Promoter and venue operator DHP Family posted a profit of £1.57 million in the year before the pandemic, according to its latest financial results.
Revenue was £44.6m last year, down from £58.3m the previous 12 months, with operating profit just below £2m. Profits in 2018 stood at £334,400, although this was the result of a £1.4m impairment of fixed assets.
DHP runs venues such as Nottingham's Rock City and Rescue Rooms, Thekla in Bristol and The Garage and Oslo in London.
With reference to the 2019 figures, the report said: "Gross profit margins have increased as a result of strong performance across the business departments, but in particular the Nottingham venues. One of the focuses with venues during the year was to increase club night spend per head, which have increased throughout the year.
"The live business continued to pick up large scale outdoor events to bolster its levels of live gigs held around the country."
The brand position of our venues, the strength of our management team along with our wide-ranging knowledge of the industry and cash position leaves us well placed for the coming years
All but one of DHP's venues had reopened prior to the start of lockdown 2.0.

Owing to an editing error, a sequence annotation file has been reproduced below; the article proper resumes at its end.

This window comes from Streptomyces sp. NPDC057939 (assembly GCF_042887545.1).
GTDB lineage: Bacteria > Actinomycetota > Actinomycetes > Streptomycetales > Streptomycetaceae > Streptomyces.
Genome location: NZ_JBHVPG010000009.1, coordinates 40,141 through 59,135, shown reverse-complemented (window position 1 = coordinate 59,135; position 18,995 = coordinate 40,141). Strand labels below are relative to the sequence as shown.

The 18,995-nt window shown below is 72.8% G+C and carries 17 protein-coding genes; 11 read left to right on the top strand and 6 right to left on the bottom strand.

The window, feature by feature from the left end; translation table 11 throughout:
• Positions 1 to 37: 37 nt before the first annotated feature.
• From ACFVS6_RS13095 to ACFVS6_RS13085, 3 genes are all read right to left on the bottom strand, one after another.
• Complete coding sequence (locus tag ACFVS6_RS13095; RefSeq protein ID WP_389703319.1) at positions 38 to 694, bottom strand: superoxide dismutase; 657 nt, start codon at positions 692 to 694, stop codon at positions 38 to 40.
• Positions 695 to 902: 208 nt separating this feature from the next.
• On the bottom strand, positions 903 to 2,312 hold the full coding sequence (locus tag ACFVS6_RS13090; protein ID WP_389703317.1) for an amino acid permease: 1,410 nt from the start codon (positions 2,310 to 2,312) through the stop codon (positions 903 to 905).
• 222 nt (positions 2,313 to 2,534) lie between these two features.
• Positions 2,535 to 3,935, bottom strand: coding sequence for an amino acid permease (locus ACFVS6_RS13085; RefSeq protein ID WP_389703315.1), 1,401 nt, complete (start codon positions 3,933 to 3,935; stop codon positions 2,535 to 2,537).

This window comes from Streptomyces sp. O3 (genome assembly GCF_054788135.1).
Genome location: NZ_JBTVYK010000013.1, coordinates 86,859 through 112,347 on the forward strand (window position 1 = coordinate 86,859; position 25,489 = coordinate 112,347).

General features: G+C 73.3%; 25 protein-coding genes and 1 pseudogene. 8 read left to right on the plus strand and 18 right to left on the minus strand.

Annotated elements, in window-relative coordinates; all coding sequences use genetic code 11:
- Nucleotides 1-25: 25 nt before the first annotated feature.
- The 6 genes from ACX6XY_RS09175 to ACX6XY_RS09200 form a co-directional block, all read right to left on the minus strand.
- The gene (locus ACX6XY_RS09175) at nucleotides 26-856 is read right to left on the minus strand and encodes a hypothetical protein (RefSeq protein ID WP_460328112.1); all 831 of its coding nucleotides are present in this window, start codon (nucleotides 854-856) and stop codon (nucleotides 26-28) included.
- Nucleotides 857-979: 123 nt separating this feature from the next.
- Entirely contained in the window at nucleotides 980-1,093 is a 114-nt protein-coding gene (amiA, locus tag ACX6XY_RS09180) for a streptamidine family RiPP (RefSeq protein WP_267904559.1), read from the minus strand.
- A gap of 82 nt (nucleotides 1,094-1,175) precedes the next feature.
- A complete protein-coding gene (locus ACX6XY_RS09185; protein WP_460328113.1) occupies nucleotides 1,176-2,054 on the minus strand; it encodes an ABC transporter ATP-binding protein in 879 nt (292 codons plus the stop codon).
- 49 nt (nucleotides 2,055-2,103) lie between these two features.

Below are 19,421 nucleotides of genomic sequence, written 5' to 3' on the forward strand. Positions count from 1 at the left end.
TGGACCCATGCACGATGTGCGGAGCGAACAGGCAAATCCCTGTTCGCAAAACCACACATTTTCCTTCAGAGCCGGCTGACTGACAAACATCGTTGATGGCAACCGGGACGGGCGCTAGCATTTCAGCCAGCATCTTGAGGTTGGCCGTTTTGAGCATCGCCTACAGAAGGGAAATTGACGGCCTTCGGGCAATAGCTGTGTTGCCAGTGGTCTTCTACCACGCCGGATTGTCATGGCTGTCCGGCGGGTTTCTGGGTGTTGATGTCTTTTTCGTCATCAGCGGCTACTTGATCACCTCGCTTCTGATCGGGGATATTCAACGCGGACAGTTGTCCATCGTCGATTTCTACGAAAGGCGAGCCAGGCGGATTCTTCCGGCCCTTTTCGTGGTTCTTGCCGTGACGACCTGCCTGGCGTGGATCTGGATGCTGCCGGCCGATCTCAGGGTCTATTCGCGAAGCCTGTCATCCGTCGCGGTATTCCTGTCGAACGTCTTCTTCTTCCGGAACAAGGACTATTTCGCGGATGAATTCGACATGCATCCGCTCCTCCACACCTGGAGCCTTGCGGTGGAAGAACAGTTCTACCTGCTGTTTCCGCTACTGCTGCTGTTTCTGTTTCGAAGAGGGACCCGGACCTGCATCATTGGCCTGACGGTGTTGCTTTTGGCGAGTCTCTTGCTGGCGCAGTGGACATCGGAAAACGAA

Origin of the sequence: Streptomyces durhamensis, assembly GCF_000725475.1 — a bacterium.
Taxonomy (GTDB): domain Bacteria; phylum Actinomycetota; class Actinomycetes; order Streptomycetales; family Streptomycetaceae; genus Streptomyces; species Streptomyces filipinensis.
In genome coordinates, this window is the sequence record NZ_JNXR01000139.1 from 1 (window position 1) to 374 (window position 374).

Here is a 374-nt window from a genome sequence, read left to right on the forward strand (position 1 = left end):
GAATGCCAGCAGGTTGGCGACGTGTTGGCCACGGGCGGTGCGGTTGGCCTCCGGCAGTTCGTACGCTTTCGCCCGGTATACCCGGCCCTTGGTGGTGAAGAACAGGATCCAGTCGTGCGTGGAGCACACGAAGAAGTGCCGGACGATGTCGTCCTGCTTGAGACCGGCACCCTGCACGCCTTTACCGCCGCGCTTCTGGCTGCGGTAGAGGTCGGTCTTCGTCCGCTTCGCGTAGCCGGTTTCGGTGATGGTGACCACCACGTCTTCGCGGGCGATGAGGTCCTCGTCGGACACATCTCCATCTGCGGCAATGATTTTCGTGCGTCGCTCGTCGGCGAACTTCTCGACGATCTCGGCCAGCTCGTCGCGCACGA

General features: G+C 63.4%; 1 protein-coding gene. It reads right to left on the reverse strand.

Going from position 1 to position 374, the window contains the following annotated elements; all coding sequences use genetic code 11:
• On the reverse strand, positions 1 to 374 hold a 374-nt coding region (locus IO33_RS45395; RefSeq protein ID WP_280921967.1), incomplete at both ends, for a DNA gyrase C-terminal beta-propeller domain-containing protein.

"The demand for these nights has been strong, an indication that once social distance measures are lifted, our customer base should return to pre-Covid-19 numbers," it said.
"Careful investment decisions over the prior years as well as our strong financial result have enabled us to have low levels of debt-to-equity. At the start of the Covid-19 pandemic we injected £1.6m of cash into the business via an issue of preference shares to strengthen our balance sheet for the Covid-19 period and beyond.
"The brand position of our venues, the strength of our management team along with our wide-ranging knowledge of the industry and cash position leaves us well placed for the coming years."
"DHP have worked hard to utilise support from the government, its own staff and the strength of our brands to maintain the business going forward," stated the company’s strategic report, filed with Companies House. "We have restructured our management teams and head office functions to cope with the financial impact of the pandemic. We have also negotiated on extending one of the leases for our venues at better terms."
The firm closed its Borderline venue in London last year, and reinvested into the other areas of its portfolio including the £1m renovation of Thekla to maintain the boat venue for the next 50 years.